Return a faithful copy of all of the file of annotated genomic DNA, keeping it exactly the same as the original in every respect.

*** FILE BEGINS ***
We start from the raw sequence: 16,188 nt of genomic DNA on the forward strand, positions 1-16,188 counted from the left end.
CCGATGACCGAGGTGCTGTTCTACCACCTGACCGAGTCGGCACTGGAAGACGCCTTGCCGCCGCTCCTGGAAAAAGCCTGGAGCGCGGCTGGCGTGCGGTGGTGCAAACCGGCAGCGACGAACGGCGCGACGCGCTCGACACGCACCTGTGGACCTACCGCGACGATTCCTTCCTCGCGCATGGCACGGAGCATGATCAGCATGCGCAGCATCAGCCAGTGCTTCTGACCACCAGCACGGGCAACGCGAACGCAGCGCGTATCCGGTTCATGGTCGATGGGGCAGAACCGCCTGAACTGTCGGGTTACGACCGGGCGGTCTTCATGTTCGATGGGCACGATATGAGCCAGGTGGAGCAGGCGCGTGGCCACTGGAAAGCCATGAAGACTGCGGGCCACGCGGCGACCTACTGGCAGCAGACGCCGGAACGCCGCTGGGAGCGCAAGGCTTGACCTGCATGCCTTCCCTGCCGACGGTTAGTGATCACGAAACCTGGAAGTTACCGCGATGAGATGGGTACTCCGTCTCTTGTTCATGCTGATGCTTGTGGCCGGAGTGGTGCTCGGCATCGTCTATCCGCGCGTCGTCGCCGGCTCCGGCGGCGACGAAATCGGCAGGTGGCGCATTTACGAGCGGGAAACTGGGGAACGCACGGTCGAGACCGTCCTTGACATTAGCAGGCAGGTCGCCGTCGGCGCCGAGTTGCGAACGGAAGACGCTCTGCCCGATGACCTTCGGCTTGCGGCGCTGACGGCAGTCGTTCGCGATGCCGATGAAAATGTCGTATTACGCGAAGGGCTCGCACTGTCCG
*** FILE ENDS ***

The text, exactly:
We start from the raw sequence: 16,188 nt of genomic DNA on the forward strand, positions 1-16,188 counted from the left end.
CCGATGACCGAGGTGCTGTTCTACCACCTGACCGAGTCGGCACTGGAAGACGCCTTGCCGCCGCTCCTGGAAAAAGCCTGGAGCGCGGCTGGCGTGCGGTGGTGCAAACCGGCAGCGACGAACGGCGCGACGCGCTCGACACGCACCTGTGGACCTACCGCGACGATTCCTTCCTCGCGCATGGCACGGAGCATGATCAGCATGCGCAGCATCAGCCAGTGCTTCTGACCACCAGCACGGGCAACGCGAACGCAGCGCGTATCCGGTTCATGGTCGATGGGGCAGAACCGCCTGAACTGTCGGGTTACGACCGGGCGGTCTTCATGTTCGATGGGCACGATATGAGCCAGGTGGAGCAGGCGCGTGGCCACTGGAAAGCCATGAAGACTGCGGGCCACGCGGCGACCTACTGGCAGCAGACGCCGGAACGCCGCTGGGAGCGCAAGGCTTGACCTGCATGCCTTCCCTGCCGACGGTTAGTGATCACGAAACCTGGAAGTTACCGCGATGAGATGGGTACTCCGTCTCTTGTTCATGCTGATGCTTGTGGCCGGAGTGGTGCTCGGCATCGTCTATCCGCGCGTCGTCGCCGGCTCCGGCGGCGACGAAATCGGCAGGTGGCGCATTTACGAGCGGGAAACTGGGGAACGCACGGTCGAGACCGTCCTTGACATTAGCAGGCAGGTCGCCGTCGGCGCCGAGTTGCGAACGGAAGACGCTCTGCCCGATGACCTTCGGCTTGCGGCGCTGACGGCAGTCGTTCGCGATGCCGATGAAAATGTCGTATTACGCGAAGGGCTCGCACTGTCCG